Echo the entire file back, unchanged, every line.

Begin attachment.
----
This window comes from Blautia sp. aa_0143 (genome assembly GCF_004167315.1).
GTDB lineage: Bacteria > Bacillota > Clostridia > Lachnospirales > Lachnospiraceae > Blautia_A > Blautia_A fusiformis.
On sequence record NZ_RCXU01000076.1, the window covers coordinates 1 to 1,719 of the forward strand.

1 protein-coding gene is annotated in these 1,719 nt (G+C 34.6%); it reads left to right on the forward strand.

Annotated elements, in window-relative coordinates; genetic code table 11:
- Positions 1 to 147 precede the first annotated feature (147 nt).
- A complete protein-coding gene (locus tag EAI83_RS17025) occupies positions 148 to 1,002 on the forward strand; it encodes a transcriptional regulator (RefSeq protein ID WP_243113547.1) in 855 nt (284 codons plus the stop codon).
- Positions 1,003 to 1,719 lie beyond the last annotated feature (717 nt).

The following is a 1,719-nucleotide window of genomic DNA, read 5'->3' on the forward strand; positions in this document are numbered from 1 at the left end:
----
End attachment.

This window comes from Blautia sp. aa_0143 (genome assembly GCF_004167315.1).
GTDB lineage: Bacteria > Bacillota > Clostridia > Lachnospirales > Lachnospiraceae > Blautia_A > Blautia_A fusiformis.
On sequence record NZ_RCXU01000076.1, the window covers coordinates 1 to 1,719 of the forward strand.

1 protein-coding gene is annotated in these 1,719 nt (G+C 34.6%); it reads left to right on the forward strand.

Annotated elements, in window-relative coordinates; genetic code table 11:
- Positions 1 to 147 precede the first annotated feature (147 nt).
- A complete protein-coding gene (locus tag EAI83_RS17025) occupies positions 148 to 1,002 on the forward strand; it encodes a transcriptional regulator (RefSeq protein ID WP_243113547.1) in 855 nt (284 codons plus the stop codon).
- Positions 1,003 to 1,719 lie beyond the last annotated feature (717 nt).

The following is a 1,719-nucleotide window of genomic DNA, read 5'->3' on the forward strand; positions in this document are numbered from 1 at the left end: